In this lecture, Mick Cooper (Professor of Counselling Psychology at the University of Roehampton) introduces the pluralistic approach both as a perspective on counselling and psychotherapy and as a way of working with clients.
This will enable you to gain a good understanding both of what pluralistic therapy is about and of how to apply it in your own supervision and practice.
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Drawing on research carried out at the Tayside Centre for Counselling, Mick explains to you the background to pluralistic counselling – from the first academic paper on the pluralistic framework (published in 2006) to the beginning of training courses and even an international conference dedicated to this approach.
Mick examines how pluralistic counselling pays attention to client preferences and attitudes, based on an understanding that these are key to effective clinical outcomes.
Pluralistic counselling can be seen as an attempt to transcend schoolism in all its forms (including a ‘pluralistic schoolism’) and to re-orientate therapy around clients’ wants and benefits, striving to transcend ‘black-and-white’ dichotomies in the field of counselling and psychotherapy, so that we can most fully engage with our clients in all their complexity and individuality.
By participating in this lecture, you will learn about the two basic assumptions that underpin pluralistic counselling – as well as the philosophy behind the approach and how to practice it.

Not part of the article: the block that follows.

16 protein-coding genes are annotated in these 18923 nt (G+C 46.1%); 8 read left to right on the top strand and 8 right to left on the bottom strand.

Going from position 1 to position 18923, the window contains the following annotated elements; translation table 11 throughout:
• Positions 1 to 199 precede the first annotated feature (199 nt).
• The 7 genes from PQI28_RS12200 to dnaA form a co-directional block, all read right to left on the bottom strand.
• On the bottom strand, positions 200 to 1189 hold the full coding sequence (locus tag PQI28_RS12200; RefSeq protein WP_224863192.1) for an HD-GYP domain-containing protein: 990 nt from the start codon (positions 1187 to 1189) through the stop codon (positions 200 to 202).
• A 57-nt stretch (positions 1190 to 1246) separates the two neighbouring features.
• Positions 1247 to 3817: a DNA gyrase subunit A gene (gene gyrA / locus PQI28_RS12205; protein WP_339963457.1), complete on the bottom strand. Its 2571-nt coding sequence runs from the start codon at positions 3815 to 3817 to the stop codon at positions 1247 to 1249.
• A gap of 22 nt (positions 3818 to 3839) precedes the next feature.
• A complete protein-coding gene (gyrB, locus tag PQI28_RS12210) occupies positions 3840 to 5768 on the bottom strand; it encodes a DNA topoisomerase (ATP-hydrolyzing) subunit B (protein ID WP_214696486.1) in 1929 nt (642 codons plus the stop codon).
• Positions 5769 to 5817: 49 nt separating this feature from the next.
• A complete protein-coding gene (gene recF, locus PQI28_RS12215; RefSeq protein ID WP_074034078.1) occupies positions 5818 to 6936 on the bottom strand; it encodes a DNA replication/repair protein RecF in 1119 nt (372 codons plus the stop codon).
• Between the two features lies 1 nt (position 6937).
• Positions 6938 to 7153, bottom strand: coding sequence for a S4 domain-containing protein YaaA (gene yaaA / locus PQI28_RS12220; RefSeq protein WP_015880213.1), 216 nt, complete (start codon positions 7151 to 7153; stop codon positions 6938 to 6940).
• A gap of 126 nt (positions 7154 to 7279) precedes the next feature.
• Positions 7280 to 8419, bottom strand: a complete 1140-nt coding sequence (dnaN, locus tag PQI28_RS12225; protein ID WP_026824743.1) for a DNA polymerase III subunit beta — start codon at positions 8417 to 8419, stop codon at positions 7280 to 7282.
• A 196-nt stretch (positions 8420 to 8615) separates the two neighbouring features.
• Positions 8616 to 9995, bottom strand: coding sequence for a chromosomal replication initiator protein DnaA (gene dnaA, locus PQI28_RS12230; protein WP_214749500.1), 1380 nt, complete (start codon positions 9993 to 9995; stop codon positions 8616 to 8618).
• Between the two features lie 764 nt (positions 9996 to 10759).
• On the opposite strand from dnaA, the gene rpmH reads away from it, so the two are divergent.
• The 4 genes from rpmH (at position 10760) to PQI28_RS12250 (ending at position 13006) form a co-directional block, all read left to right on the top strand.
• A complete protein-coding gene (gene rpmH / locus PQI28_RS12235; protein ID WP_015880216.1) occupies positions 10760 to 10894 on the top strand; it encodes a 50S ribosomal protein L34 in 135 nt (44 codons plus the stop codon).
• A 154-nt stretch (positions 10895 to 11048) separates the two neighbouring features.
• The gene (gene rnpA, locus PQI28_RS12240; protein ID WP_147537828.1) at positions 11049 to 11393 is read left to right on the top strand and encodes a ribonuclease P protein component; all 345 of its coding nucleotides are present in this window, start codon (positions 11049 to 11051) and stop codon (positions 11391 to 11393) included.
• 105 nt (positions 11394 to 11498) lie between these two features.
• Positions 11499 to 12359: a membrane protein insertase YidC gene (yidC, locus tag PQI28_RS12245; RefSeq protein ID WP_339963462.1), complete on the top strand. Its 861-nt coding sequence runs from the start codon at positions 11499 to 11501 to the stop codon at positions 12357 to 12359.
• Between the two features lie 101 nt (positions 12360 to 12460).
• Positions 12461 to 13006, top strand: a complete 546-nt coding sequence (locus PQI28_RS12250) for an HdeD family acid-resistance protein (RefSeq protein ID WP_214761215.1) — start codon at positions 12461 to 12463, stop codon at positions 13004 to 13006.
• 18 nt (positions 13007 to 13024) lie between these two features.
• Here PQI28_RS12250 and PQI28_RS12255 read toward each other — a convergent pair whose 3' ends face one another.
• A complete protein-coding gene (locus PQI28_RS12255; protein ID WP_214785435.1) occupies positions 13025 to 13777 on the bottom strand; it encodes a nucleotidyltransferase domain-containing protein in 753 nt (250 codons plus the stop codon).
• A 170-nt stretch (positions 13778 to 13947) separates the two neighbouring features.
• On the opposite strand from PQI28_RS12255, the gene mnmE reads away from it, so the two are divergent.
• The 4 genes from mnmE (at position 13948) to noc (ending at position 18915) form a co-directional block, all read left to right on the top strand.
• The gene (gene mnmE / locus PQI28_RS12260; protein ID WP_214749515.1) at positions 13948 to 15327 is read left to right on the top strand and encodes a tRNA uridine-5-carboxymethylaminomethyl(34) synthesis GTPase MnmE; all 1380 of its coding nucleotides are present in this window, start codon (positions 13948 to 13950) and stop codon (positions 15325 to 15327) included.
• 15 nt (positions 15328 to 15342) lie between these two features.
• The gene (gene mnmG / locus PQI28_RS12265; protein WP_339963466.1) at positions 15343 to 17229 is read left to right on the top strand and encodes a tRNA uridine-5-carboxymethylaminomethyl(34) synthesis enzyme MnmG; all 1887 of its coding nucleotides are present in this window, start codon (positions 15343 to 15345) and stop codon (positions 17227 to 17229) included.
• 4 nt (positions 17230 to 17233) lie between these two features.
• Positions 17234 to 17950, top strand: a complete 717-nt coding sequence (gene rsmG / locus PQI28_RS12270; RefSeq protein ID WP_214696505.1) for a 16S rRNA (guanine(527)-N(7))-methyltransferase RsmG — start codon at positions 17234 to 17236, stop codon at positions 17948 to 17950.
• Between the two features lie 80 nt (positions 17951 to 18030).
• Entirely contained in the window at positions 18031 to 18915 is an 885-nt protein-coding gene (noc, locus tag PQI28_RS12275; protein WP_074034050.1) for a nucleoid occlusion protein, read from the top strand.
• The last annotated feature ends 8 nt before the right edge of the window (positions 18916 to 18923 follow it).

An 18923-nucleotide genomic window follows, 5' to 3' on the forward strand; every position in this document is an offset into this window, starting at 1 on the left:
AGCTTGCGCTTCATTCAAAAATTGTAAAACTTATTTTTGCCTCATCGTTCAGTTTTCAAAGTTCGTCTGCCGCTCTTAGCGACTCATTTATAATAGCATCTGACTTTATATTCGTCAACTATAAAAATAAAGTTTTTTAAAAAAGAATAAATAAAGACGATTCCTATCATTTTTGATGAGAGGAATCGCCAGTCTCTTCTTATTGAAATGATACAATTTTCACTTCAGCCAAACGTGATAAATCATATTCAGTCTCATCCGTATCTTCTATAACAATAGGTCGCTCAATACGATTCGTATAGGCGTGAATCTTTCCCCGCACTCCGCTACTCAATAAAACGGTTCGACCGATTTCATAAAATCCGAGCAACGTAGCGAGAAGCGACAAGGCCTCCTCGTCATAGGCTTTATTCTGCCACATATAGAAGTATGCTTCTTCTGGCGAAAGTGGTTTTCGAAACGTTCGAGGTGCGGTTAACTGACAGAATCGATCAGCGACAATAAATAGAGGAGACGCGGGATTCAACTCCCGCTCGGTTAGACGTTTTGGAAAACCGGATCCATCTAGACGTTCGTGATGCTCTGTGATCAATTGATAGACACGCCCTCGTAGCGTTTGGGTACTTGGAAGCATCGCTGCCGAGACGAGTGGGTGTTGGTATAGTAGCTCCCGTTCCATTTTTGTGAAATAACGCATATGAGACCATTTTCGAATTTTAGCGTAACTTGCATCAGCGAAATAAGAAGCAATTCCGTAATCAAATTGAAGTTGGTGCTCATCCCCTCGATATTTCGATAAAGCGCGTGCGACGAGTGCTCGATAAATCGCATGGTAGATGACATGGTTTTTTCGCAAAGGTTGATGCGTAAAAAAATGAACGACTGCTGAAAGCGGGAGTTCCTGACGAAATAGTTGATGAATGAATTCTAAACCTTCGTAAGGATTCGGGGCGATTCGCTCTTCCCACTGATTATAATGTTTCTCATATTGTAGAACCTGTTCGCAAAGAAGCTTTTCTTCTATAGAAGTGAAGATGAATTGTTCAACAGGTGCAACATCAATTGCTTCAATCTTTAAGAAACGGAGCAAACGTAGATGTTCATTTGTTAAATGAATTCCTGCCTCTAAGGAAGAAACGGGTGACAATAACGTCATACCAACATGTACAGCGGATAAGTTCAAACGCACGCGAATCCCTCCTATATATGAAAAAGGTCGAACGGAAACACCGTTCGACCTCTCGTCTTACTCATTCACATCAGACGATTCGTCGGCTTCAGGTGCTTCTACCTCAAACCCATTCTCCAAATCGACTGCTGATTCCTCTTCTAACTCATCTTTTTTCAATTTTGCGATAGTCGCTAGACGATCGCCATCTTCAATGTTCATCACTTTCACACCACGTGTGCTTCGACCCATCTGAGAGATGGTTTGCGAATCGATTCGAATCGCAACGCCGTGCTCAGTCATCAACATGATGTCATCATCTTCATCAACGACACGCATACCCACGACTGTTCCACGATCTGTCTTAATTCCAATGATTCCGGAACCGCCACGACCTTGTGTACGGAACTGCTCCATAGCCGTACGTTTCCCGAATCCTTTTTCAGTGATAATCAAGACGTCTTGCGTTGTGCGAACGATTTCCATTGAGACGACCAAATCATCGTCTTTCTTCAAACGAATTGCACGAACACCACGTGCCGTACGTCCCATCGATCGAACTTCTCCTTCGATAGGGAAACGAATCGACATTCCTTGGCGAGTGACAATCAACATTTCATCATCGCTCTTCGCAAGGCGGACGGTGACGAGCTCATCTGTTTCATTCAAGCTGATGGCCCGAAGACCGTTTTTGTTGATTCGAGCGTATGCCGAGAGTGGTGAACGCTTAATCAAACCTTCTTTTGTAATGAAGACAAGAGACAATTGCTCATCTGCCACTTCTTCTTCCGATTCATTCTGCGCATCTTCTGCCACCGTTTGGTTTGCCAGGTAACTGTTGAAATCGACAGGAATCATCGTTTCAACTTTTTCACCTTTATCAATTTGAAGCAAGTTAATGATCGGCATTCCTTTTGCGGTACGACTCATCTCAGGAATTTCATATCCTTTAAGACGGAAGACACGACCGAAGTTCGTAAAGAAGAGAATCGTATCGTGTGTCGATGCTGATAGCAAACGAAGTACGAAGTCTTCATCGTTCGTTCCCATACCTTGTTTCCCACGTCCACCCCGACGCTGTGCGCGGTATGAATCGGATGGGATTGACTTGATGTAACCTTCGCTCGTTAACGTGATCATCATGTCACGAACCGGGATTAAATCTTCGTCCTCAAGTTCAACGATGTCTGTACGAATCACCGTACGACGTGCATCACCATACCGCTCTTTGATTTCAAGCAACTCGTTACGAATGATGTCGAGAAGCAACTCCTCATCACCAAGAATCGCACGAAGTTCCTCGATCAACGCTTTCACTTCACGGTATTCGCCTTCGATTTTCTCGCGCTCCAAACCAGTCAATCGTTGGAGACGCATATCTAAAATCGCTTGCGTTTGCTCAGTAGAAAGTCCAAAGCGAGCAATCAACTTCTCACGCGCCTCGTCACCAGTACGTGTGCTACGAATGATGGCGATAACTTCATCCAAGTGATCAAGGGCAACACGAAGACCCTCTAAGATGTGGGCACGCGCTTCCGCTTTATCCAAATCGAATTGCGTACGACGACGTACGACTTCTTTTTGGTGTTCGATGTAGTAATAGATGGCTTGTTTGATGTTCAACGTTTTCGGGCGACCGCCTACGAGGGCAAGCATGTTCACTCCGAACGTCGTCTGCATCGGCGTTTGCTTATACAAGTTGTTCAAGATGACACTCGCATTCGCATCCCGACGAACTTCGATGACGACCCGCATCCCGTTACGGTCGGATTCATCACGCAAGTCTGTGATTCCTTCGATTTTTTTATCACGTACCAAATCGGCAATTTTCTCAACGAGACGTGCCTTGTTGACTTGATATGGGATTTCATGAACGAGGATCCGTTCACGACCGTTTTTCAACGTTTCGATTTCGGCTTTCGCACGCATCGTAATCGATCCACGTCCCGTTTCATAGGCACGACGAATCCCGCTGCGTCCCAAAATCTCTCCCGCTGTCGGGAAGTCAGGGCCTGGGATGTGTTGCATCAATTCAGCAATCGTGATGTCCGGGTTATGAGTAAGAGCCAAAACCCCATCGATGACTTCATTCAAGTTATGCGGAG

Mick also explains how pluralistic counselling differs from integrative counselling and eclectic counselling, focusing in particular on the shared decision-making that characterises this approach.
You will join Mick in a deep dive into how to accurately identify clients’ needs and wishes, drawing on meta-therapeutic communication to co-construct therapeutic methods.
Pluralistic counselling can be seen as an attempt to transcend schoolism in all its forms ... and to re-orientate therapy around clients’ wants and benefits, striving to transcend ‘black-and-white’ dichotomies ... so that we can most fully engage with our clients in all their complexity and individuality.
Other topics covered include:
- systematic feedback
- measuring preferences
- outcome measures.
Mick uses examples from practice to illustrate his teaching, and also provides links to his books, articles and website so you can continue to research this current topic after listening to this lecture.
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About the Lecture Presenter
Mick Cooper is an internationally recognised author, trainer, and consultant in the field of humanistic, existential, and pluralistic therapies.
He is a Chartered Psychologist, and Professor of Counselling Psychology at the University of Roehampton where he heads up the Centre for Research in Social and Psychological Transformation.
Mick has facilitated workshops and lectures around the world, including New Zealand, Lithuania, and the US.
Mick's books include:
- Existential Therapies (Sage, 2017)
- Working at Relational Depth in Counselling and Psychotherapy (Sage, 2018)
- The Handbook of Person-Centred Psychotherapy and Counselling (Palgrave, 2013)
- His latest work is Integrating Counselling and Psychotherapy: Directionality, Synergy, and Social Change (Sage, 2019)
Mick's principal areas of research have been in shared decision-making/personalising therapy, and counselling for young people in schools.
In 2014, Mick received the Carmi Harari Mid-Career Award from Division 32 of the American Psychological Association.
He is a Fellow of the British Association for Counselling and Psychotherapy and the Academy of Social Sciences.
Mick lives in Brighton with his four children.